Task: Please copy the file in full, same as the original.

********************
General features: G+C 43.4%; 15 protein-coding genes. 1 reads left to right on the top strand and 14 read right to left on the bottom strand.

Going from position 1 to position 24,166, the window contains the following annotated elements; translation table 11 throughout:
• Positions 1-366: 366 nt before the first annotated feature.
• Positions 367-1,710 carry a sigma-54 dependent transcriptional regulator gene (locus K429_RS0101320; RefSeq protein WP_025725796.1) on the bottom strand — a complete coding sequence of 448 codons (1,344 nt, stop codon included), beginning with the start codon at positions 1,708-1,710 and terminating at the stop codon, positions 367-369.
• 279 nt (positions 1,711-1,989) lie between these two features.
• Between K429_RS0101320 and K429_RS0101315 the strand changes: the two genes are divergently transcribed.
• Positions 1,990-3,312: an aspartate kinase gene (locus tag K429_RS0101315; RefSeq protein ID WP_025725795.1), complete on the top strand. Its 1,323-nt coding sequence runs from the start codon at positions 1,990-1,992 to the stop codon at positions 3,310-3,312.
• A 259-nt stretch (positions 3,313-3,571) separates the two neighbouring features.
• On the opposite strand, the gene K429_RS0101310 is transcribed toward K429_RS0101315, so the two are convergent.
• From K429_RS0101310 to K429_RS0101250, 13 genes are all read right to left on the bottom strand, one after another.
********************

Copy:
General features: G+C 43.4%; 15 protein-coding genes. 1 reads left to right on the top strand and 14 read right to left on the bottom strand.

Going from position 1 to position 24,166, the window contains the following annotated elements; translation table 11 throughout:
• Positions 1-366: 366 nt before the first annotated feature.
• Positions 367-1,710 carry a sigma-54 dependent transcriptional regulator gene (locus K429_RS0101320; RefSeq protein WP_025725796.1) on the bottom strand — a complete coding sequence of 448 codons (1,344 nt, stop codon included), beginning with the start codon at positions 1,708-1,710 and terminating at the stop codon, positions 367-369.
• 279 nt (positions 1,711-1,989) lie between these two features.
• Between K429_RS0101320 and K429_RS0101315 the strand changes: the two genes are divergently transcribed.
• Positions 1,990-3,312: an aspartate kinase gene (locus tag K429_RS0101315; RefSeq protein ID WP_025725795.1), complete on the top strand. Its 1,323-nt coding sequence runs from the start codon at positions 1,990-1,992 to the stop codon at positions 3,310-3,312.
• A 259-nt stretch (positions 3,313-3,571) separates the two neighbouring features.
• On the opposite strand, the gene K429_RS0101310 is transcribed toward K429_RS0101315, so the two are convergent.
• From K429_RS0101310 to K429_RS0101250, 13 genes are all read right to left on the bottom strand, one after another.